A general with experience from operations in Kosovo and Afghanistan and the NATO  Defender Europe major maneuvers will in future lead the Corona crisis team of the new German government. Breuer is called “General Corona” in the Bundeswehr.

The tasks of his command also include the operation of military training areas and practical measures in connection with host nation support, i.e. the stay of troops from allied states in Germany and their transit. In this context, Major General Breuer was tasked with assisting the advance of US troops towards the Russian border during the Defender Europe maneuvers.

He now runs the new Corona crisis team, a supposedly civil body, from an office in the Federal Chancellery. By assigning posts to a general, the new government, in which the Greens have a strong position, is pushing for the normalization of a military response to a health issue.

Italy is being touted in Berlin as a “model” for the plan to transfer the chairmanship of the crisis team to a military. There, in order to increase the low vaccination rate, the government appointed the three-star general Francesco Figliuolo as “Covid Special Commissioner” in March. Figliuolo actually managed to increase the vaccination rate significantly.

The Kosovo and Afghanistan veteran usually appears in uniform. He also has a reputation for ignoring the prescribed distribution of competencies in the state structure. In response to criticism of his appearances in military uniform, Figliuolo said: “I hope that this uniform creates trust.”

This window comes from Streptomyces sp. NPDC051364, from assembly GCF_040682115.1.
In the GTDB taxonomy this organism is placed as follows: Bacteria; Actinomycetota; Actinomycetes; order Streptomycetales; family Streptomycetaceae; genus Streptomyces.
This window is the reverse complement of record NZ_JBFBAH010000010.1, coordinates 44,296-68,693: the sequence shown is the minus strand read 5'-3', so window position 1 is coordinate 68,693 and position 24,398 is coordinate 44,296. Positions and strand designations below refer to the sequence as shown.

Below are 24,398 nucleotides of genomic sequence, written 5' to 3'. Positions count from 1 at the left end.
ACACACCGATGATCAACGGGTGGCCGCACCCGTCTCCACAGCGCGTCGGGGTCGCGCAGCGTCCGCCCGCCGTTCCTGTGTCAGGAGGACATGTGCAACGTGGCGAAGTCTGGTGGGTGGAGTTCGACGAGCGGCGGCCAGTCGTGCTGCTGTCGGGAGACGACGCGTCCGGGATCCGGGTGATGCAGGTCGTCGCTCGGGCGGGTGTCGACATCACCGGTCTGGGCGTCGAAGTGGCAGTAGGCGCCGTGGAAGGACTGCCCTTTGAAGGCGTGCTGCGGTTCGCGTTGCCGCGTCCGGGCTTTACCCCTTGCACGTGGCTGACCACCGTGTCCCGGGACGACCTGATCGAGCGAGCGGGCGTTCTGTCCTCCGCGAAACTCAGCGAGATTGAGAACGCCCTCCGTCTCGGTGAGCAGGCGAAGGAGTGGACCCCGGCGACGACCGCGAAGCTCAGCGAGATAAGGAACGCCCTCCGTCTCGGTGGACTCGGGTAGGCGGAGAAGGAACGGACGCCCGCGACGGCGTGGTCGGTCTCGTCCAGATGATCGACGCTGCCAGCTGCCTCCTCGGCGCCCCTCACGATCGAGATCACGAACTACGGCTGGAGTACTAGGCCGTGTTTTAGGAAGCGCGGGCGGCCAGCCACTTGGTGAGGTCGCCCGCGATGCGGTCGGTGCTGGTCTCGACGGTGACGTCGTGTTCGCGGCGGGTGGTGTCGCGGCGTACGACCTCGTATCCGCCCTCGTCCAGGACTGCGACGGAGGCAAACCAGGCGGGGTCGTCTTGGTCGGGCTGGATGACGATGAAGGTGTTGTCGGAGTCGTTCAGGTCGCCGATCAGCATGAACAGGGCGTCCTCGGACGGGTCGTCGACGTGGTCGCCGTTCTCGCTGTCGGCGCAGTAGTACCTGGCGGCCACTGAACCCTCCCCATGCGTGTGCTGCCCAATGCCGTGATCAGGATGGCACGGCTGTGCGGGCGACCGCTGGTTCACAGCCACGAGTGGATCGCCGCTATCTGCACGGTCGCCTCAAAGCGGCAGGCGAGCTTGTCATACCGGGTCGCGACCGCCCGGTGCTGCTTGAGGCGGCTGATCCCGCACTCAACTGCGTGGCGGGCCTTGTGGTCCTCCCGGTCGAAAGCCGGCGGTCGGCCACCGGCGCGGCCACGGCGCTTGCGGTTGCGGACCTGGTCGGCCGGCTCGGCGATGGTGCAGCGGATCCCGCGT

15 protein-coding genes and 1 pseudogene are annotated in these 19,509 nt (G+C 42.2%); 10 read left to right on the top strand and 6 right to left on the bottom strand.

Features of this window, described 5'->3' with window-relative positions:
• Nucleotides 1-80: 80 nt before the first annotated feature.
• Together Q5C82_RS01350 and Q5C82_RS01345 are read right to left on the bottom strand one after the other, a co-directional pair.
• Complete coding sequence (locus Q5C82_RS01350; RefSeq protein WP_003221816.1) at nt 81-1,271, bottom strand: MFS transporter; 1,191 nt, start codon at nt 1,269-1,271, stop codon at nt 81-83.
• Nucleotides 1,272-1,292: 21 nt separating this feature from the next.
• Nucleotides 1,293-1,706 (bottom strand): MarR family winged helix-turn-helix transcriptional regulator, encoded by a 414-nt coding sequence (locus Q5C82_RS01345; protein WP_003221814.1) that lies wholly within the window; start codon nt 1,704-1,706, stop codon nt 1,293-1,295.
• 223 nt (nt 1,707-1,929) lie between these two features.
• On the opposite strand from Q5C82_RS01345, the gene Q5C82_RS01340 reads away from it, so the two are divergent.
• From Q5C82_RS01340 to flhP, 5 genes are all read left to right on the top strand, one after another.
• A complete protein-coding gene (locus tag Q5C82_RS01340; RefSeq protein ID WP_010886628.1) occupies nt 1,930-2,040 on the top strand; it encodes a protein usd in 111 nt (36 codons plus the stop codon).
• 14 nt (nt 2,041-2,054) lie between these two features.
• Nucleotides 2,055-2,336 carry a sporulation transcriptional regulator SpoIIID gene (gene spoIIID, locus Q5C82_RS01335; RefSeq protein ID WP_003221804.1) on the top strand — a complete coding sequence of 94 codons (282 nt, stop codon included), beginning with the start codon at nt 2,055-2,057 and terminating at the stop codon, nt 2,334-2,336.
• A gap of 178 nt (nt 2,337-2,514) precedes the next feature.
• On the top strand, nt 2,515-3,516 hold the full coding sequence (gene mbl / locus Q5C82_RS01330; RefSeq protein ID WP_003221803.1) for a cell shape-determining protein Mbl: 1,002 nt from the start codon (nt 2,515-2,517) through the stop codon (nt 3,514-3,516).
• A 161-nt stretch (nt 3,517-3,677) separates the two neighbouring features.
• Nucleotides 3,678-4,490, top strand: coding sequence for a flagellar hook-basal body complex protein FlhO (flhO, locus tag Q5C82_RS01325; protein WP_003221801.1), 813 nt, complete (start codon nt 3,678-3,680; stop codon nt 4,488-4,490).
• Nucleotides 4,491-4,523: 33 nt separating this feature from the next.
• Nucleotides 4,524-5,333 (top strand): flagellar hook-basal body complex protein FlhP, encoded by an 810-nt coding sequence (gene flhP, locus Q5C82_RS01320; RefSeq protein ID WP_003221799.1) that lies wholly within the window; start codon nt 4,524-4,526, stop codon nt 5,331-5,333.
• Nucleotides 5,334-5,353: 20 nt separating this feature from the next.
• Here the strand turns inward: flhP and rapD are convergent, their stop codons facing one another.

Major General Carsten Breuer is not the first soldier to lead the “civil” German Corona crisis team. The previous Corona crisis team in the Federal Ministry of Health was also headed by an officer – General Staff Doctor Hans-Ulrich Holtherm, whom Health Minister Jens Spahn appointed on March 1, 2020 as head of the new department “Health Protection, Health Security, Sustainability” in the Ministry of Health.

Holtherm, who was previously the commander and medical director of the Bundeswehr hospital in Ulm, had extensive operational experience and participated in missions abroad in Croatia, Kosovo, Iraq, Afghanistan and Djibouti. In 2014, he was also a member of the interdepartmental Ebola crisis team that the German government had set up specifically to coordinate the German contribution to the international response to the Ebola epidemic in West Africa. At that time, the Bundeswehr carried out numerous transport flights and also sent soldiers to volunteer in the areas affected by Ebola.

To coincide with the militarization of health, Germany’s defense minister in July disbanded an elite commando unit, known as the KSK, following an official report of “far-right extremism” within its ranks.

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